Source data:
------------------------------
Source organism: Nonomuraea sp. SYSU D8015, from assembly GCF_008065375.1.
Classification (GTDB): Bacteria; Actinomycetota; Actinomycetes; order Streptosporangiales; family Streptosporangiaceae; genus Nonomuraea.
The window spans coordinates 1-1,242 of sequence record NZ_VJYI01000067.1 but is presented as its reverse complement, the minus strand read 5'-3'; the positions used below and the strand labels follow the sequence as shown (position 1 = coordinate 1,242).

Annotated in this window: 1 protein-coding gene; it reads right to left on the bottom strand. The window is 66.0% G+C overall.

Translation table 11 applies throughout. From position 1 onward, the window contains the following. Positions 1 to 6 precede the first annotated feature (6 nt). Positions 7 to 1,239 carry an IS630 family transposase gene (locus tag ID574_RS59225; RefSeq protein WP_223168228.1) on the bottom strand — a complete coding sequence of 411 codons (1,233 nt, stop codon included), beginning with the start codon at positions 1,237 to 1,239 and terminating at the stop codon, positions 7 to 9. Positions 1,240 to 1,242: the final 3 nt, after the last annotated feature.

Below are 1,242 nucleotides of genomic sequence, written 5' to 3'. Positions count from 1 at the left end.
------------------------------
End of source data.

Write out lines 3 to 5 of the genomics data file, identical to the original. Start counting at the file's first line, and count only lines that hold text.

The window spans coordinates 1-1,242 of sequence record NZ_VJYI01000067.1 but is presented as its reverse complement, the minus strand read 5'-3'; the positions used below and the strand labels follow the sequence as shown (position 1 = coordinate 1,242).

Annotated in this window: 1 protein-coding gene; it reads right to left on the bottom strand. The window is 66.0% G+C overall.

Translation table 11 applies throughout. From position 1 onward, the window contains the following. Positions 1 to 6 precede the first annotated feature (6 nt). Positions 7 to 1,239 carry an IS630 family transposase gene (locus tag ID574_RS59225; RefSeq protein WP_223168228.1) on the bottom strand — a complete coding sequence of 411 codons (1,233 nt, stop codon included), beginning with the start codon at positions 1,237 to 1,239 and terminating at the stop codon, positions 7 to 9. Positions 1,240 to 1,242: the final 3 nt, after the last annotated feature.